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Schools get tighter security


12:54 pm
May 5, 2010



posts 215

The tightened
security measures follow a series of violent attacks against school or
kindergarten children in recent weeks.

In Southwest China's Chongqing municipality,
the local public security bureau set up police teams at all
kindergartens, primary and middle schools, local media reported on

Police were told that they could "shoot on
site" any suspect who is violently offending or hurting students on
campus or in surrounding areas, the Chongqing Evening News reported.
People who live near schools or who have
possible mental problems will be better monitored. Those who are
discontent with society and have threatened to retaliate will also be
closely watched, the report said.

Similar measures were being taken nationwide
on Tuesday.

In Guangzhou, capital city of South China's
Guangdong province, at least one police car will be sent daily patrol to
every school in downtown Yuexiu district, Guangzhou Daily reported on

The city authorities ordered schools to
check and register every visitor, prohibiting unauthorized people from
entering the campus, and preventing knives or flammable, explosive and
toxic materials from being carried into schools.

"The security measures are necessary, but I
don't know whether they're effective enough to protect children from
being hurt," said local resident Chen Lihua, 32, outside the Zhuwei
Primary School in Guangzhou.

"Authorities should take more action to deal
with social problems, such as the disparity between the rich and the
poor, which might be the root of these violent cases against children,"
she said.

Schools in other provinces, autonomous
regions and municipalities including Beijing, Ningxia, Liaoning, Anhui
and Jiangsu have also been ordered to employ full-time security staff,
prevent unauthorized visitors from entering schools, draft emergency
evacuation plans and install surveillance cameras.

In Beijing, police cars flashed lights
outside some schools as guards in orange vests watched students enter
the gates on Tuesday morning.

"Our main objective is to take safety
precautions," said Zhang Xinxiong, a teacher in charge of security.
"These days every family has only one child, so of course they are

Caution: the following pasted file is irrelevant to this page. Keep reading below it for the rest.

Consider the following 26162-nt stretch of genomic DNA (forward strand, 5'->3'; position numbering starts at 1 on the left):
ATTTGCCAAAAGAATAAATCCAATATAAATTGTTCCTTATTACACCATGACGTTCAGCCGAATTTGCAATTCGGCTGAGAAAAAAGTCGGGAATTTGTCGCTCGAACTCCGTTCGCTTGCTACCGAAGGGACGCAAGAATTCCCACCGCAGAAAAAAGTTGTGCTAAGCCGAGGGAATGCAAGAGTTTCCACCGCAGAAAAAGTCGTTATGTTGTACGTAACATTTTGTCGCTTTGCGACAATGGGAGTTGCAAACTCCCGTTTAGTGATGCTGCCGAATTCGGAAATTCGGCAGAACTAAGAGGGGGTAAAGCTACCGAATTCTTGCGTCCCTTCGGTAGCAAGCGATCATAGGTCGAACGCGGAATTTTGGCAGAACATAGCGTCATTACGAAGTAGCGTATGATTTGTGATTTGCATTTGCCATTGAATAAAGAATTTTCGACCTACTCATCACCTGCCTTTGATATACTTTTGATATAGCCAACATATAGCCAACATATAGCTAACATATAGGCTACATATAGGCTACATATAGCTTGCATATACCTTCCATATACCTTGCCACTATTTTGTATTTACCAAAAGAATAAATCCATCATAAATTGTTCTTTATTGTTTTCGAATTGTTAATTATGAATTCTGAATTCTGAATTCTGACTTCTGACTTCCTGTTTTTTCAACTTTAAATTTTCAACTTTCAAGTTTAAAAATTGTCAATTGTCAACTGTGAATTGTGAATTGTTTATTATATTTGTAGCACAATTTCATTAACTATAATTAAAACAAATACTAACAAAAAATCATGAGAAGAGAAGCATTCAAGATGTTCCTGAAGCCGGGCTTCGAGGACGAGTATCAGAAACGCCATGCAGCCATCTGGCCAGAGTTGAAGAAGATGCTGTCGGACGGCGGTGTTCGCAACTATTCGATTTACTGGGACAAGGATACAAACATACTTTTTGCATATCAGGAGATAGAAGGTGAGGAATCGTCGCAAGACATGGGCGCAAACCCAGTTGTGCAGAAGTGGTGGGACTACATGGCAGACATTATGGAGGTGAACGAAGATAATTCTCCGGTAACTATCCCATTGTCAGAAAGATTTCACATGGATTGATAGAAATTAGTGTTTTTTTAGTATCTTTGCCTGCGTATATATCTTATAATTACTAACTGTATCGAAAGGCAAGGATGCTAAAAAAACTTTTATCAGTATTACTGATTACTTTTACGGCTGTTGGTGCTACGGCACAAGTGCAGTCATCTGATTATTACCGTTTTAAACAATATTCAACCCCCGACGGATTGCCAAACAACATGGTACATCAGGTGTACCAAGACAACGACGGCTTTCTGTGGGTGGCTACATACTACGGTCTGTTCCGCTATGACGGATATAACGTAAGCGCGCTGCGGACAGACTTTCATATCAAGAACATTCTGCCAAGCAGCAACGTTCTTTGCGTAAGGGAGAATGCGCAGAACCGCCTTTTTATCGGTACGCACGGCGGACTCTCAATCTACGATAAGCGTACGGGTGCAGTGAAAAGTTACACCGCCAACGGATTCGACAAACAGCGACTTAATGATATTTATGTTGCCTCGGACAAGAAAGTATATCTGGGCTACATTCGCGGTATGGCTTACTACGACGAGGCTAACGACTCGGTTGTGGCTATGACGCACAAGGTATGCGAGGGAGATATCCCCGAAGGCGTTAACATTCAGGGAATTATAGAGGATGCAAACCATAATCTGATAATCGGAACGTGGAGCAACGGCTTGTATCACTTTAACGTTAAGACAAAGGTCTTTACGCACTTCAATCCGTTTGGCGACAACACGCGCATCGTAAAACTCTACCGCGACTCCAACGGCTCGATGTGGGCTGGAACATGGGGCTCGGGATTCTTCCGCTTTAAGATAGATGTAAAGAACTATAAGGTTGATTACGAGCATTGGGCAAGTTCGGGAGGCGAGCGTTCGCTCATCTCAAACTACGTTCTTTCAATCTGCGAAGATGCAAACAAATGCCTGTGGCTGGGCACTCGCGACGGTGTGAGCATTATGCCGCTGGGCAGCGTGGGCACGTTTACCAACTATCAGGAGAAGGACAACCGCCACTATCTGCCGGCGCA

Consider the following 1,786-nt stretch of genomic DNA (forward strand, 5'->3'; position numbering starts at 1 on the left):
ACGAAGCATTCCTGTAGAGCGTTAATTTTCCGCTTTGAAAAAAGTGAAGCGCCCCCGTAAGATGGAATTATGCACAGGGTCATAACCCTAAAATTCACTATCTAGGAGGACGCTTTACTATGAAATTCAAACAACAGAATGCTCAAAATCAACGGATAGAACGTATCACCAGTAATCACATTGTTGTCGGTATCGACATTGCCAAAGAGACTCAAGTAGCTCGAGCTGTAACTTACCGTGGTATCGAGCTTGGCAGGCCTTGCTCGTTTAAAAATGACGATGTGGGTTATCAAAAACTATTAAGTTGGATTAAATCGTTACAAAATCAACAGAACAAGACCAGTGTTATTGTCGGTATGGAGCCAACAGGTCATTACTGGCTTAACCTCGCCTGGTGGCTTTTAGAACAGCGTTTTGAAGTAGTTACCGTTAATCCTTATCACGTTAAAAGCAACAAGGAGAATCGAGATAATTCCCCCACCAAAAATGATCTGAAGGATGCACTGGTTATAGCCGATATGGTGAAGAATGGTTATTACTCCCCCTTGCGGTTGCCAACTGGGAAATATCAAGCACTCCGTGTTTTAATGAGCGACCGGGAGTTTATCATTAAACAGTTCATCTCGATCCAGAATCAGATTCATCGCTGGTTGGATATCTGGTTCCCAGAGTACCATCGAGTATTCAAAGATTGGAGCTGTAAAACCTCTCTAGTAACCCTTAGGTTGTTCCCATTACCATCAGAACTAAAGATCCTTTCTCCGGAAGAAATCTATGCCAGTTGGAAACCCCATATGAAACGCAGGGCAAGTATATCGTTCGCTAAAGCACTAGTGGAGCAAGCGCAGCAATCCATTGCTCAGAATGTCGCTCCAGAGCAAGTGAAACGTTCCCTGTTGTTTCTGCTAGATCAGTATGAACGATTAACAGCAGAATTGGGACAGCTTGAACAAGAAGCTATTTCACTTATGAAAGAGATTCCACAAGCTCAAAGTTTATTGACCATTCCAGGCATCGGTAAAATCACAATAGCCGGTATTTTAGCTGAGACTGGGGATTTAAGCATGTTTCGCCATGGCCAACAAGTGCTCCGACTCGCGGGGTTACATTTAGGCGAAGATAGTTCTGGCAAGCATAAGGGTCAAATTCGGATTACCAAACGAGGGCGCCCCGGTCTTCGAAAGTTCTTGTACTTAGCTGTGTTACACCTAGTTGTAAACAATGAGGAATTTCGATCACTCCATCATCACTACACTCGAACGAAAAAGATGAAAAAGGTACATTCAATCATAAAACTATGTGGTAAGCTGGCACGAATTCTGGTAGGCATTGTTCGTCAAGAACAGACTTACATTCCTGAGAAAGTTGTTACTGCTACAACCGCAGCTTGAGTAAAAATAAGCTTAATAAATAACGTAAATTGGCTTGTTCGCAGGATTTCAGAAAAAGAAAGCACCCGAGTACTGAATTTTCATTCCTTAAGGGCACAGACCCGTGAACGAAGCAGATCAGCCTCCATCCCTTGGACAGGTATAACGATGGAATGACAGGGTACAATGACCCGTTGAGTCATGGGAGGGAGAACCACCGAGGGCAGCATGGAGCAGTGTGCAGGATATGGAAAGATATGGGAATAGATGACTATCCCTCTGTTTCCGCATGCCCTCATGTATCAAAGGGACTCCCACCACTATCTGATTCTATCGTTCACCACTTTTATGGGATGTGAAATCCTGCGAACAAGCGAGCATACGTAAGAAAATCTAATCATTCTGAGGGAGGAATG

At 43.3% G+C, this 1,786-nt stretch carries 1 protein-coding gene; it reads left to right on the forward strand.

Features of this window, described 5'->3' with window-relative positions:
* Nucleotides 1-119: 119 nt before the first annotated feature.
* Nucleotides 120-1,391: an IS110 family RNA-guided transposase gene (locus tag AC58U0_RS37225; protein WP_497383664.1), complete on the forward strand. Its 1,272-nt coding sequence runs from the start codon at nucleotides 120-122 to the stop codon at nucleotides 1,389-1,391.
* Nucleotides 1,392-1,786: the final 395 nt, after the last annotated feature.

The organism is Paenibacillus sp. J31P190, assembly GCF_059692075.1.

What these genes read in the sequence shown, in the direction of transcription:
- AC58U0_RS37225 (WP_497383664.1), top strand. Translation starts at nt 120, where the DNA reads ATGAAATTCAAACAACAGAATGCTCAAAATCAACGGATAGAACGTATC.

"I was a little worried after seeing those
reports on TV about the attacks," said Liu Xingwu, who sent his
7-year-old granddaughter by bicycle to the Shijia Elementary School in
central Beijing. "The security measures are good. But we've also told
her to be careful… If there are any problems, call the police."

Another parent thought the beefed-up
security measures are somewhat extreme. "Those attacks were just
individual situations," said Li Bin, 37, a company manager. "There
shouldn't be so many guards at the school. It makes the school
environment too tense and it may scare the children."

Campus security measures are being stepped
up in the wake of a string of violent attacks that took lace at schools
or kindergartens since March 23, which killed at least eight children
and injured 58 others.

The latest attack occurred on Friday, when a
farmer used a motorcycle to break down the gate of a primary school in
Weifang, Shandong province, and injured five students with a hammer. He
then poured gasoline over his body and burned himself to death.

The most deadly attack occurred on March 23,
in Nanping of East China's Fujian province, in which a former doctor,
Zheng Minsheng, brandished a knife at the entrance of a local
elementary, stabbed eight children to death and injured another five.
Zheng was executed on April 28.

The Ministry of Public Security issued an
emergency circular over the weekend, saying all necessary measures
should be taken against attackers who prey on children.

On Monday, Zhou Yongkang, a member of the
standing committee of the political bureau of the Communist Party of
China Central Committee, said ensuring security at schools and
kindergartens is a "major political task".

He called for special care for "people in
difficult situations" and urged local governments to prevent any extreme
issues caused by exacerbated contradictions.

AP contributed to this story.


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